"[Conservative Leader Stephen Harper] will have to deal with [Tory MP Gurmant Grewal, who made the tapes], but we have to deal with our own," Mr. Gallaway said. "The use of the words 'Senate' and 'foreign posting,' even if no offer was made, is totally odious. There are several MPs who are remaining silent but who think Murphy and Dosanjh have crossed the threshold of acceptable political discourse."
Full story: Liberal MP wants Dosanjh, Murphy suspended.

Hear hear. Mr. Gallaway has the right way of thinking and I applaud him for stepping outside of political lines.

If you read a couple of posts down, I clearly indicate I don't know what Mr. Grewal's role in the whole Grewalgate scandal was, but what was clear was that Health Minister Ujjal Dosanjh and Paul Martin's Chief of Staft did have a role - a clearly ugly and disgusting one at that.

If they are truly innocent and the victims of tape altering, step aside until it can be investigated.

Maybe they see what happened to Judy Sgro. If you step aside in a Liberal government, even if it is the right thing to do, your position gets filled by people who don't do the right thing (Belinda Stronach has Judy Sgro's former portfolio).

Appropriate applause for Mr. Galloway.

Thursday, June 02, 2005

The Belinda Tapes

From Margaret Wente, Globe and Mail:

The 'Secret' Belinda Tapes

Funniest lines:

[Belinda Stronach]: But what if this leaks out? What if the Ethics Commissioner gets involved?

[Ujjal Dosanjh]: Don't worry. I'll say the tapes were faked. I'll say the
quality of translation is no good. I'll say there are serious errors.

Why didn't Nixon think of that?

Homolka Crying

From online (Homolka appears to sob at court hearing):
Schoolgirl killer Karla Homolka appeared to wipe tears from her eyes as she made her first public appearance in a decade in a Quebec courtroom Thursday morning.

Sitting in the prisoners' box, Homolka, whose bangs covered her face, wiped her eyes as she listened to details read out about the deaths of Ontario teens Leslie Mahaffy, Kristen French and Homolka's sister Tammy.
What are we supposed to do? Feel sorry for her? Should I be crying about our flawed justice system that lets murderers serve potentially less time than they should? Are we supposed to believe that she is changed? Are we supposed to have sympathy for her after she served her time?

This woman committed murder. She's getting out after serving 12 years.

I'm surprised she's not laughing. She probably is in some way. - Unavailable

This is just a minor post, and I'm not sure how relevant it will be after awhile.

I was going to do a little research into the Scott Brison floor crossing, when I thought I'd go look for his official website.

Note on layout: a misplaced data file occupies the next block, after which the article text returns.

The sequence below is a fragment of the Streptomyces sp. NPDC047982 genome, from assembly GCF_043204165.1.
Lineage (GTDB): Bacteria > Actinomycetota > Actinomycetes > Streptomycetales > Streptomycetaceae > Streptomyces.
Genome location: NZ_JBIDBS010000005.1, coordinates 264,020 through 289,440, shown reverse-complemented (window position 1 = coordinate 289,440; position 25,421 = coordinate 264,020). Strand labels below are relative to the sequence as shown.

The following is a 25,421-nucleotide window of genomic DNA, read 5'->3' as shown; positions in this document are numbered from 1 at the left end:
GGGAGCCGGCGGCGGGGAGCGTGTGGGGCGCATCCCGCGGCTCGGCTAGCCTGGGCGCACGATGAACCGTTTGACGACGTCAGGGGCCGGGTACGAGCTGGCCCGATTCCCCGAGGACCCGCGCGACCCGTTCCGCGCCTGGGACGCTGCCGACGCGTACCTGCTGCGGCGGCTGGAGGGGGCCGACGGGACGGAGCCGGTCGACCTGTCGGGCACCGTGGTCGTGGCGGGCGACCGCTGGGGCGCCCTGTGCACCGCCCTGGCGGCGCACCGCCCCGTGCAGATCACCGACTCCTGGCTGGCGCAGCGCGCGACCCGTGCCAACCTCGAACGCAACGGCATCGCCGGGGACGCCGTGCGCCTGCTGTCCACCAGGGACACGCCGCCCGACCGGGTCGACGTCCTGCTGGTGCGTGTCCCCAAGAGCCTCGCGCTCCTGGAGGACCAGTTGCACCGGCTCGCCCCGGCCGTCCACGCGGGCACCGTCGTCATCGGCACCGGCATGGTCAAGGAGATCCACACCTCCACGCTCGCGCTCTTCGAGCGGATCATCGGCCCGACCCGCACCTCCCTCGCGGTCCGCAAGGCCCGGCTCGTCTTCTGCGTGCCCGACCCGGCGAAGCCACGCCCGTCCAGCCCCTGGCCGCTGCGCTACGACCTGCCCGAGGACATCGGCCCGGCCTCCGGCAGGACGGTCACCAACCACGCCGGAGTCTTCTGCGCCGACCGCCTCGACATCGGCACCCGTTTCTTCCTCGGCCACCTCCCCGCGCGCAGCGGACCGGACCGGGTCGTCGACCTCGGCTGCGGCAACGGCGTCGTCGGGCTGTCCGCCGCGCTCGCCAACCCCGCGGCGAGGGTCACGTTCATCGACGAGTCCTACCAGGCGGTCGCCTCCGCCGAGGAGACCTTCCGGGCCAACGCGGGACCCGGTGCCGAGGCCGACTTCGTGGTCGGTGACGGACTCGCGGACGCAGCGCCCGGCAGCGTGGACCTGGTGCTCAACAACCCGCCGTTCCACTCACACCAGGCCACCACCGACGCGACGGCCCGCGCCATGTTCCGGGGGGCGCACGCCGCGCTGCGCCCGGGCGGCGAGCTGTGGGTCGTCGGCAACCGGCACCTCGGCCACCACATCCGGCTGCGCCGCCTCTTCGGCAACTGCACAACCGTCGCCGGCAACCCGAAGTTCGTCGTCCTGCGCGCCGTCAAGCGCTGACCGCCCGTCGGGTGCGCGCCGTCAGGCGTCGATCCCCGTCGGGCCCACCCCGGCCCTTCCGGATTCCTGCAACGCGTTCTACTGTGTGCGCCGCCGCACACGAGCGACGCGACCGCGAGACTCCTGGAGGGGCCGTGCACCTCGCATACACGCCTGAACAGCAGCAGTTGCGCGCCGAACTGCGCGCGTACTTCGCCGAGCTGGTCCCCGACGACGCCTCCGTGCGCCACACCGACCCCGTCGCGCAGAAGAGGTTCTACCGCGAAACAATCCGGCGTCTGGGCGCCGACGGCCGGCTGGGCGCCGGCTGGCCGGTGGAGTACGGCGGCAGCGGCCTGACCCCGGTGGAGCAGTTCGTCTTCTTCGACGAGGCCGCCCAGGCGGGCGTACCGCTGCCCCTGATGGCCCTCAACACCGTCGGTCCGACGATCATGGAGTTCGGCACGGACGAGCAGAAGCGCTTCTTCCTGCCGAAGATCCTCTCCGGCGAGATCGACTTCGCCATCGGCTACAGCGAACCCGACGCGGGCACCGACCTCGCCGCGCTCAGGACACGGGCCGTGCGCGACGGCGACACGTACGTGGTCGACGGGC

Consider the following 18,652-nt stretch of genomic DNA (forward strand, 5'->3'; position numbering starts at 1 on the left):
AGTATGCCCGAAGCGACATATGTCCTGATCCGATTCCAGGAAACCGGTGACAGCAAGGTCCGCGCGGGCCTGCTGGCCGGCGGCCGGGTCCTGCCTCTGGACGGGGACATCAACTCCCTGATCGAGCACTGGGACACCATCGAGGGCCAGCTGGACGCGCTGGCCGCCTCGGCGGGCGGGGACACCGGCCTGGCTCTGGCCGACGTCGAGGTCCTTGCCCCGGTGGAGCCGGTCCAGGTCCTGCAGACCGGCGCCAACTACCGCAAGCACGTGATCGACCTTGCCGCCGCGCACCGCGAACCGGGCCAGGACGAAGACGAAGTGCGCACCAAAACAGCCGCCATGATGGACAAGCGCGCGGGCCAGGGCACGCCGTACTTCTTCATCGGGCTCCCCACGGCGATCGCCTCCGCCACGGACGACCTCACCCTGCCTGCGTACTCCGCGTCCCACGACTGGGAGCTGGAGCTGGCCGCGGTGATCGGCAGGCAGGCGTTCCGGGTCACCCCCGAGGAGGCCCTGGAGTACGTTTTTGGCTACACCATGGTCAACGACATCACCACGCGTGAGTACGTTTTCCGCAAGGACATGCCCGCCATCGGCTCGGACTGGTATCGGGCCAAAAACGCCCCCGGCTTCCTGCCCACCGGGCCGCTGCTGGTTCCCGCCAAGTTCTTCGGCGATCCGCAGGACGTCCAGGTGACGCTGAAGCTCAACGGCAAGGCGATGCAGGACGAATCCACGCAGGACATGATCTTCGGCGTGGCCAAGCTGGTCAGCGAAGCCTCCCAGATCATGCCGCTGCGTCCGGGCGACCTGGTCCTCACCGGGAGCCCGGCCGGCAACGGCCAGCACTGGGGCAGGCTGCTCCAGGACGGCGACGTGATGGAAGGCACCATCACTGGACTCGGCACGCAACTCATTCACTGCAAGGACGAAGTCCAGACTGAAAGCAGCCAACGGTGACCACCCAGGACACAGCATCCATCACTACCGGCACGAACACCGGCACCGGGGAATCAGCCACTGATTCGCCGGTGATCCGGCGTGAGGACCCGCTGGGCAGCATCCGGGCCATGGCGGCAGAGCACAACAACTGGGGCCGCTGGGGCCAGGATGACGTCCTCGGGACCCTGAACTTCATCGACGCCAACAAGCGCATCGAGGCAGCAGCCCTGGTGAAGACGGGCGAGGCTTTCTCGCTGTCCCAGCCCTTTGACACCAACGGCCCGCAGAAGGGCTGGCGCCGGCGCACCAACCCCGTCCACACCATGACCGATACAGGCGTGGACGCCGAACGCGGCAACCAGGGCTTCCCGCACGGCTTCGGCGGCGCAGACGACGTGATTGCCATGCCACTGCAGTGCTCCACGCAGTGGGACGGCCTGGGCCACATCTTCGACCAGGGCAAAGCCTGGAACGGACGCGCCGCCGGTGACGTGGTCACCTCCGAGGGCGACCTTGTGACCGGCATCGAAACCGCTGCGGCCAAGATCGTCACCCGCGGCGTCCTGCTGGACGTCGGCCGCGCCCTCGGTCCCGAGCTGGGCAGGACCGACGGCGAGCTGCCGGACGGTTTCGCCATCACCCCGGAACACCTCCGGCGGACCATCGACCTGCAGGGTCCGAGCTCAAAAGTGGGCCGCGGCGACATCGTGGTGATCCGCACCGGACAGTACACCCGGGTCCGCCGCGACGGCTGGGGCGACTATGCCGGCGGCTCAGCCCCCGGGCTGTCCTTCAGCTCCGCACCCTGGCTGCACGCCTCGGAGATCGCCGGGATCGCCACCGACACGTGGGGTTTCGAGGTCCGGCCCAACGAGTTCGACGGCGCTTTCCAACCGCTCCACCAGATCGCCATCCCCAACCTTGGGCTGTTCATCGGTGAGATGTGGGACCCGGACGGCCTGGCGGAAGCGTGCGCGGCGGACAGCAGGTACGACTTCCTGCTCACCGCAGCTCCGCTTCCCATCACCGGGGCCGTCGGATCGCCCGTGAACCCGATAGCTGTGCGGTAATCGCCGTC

I go to the Liberal Party website where his bio is located:

Up at the top, it lists the following URL as his page:

You need a login and a password to get in.

I could have sworn that when I first got the bug to do some research, it wasn't locked down.

Maybe it's just me being too paranoid.

"Deep Throat" Part Deux

Gurmant Grewal has transcripts and some of the audio from the tapes over on his official website.

The audio tapes clearly refer to the Scott Brison floor crossing, indicating that it wouldn't be right to just hand the Grewals their appointments. Looks like they wanted the Grewels to cross over in a similar low-key fashion. Cross now, rewarded later.

Makes you wonder why they broke that tradition with Belinda. I think they did it because, no offense to either Mr. Brison or the Grewels, Belinda would cause more shockwaves. They could look upon the defection as, "Well, look. We must be okay if a former leadership contender for the Conservative Party wants to join us." I think also too, Belinda demanded more for the crossing.

Wednesday, June 01, 2005

Do we have a "Deep Throat"?

All over the news is the story of Mark Felt, the deputy director of the FBI, who has revealed himself as Deep Throat, the informant that led to President Richard Nixon's resignation. Ultimately it led Woodward and Bernstein to break the story, and the ultimate release of tapes that incriminated Nixon himself in the break-in at the Democratic Party's HQ.

Now, tapes have surfaced detailing a conversation between Conservative MP, Gurmant Grewel, Liberal MP and Minister of Health, Ujjal Dosanjh, and the Prime Minister's Chief of Staff Tim Murphy.

I'm not going to say that Gurmant Grewel was entirely innocent, because his part isn't exactly clear. I mean, some people would argue that he solicited the offer, but then why tape yourself? That seems silly. Unless, it was a sting?


What is clear is that two officers of the Liberal Party, one a federal cabinet minister and the other the voice of the Prime Minister in bureaucratic dealings, are clearly offering a reward in exchange for Grewel's abstention and rewards for a floor crossing.

Various news agencies are carrying the transcripts in differing forms:

I can't get Paul Martin doing an impression of Richard Nixon saying "I am not a crook!" out of my mind.

For debate:

  • Did the Prime Minister know about the discussions with the Grewals?
  • Is this proper etiquette for two Liberal Party officials? Like Stephen Harper said, when you're in politics, you should always consider yourself on the record.
  • Tell me again which party has a "hidden agenda"? See previous blog entries and the Gomery Inquiry for help.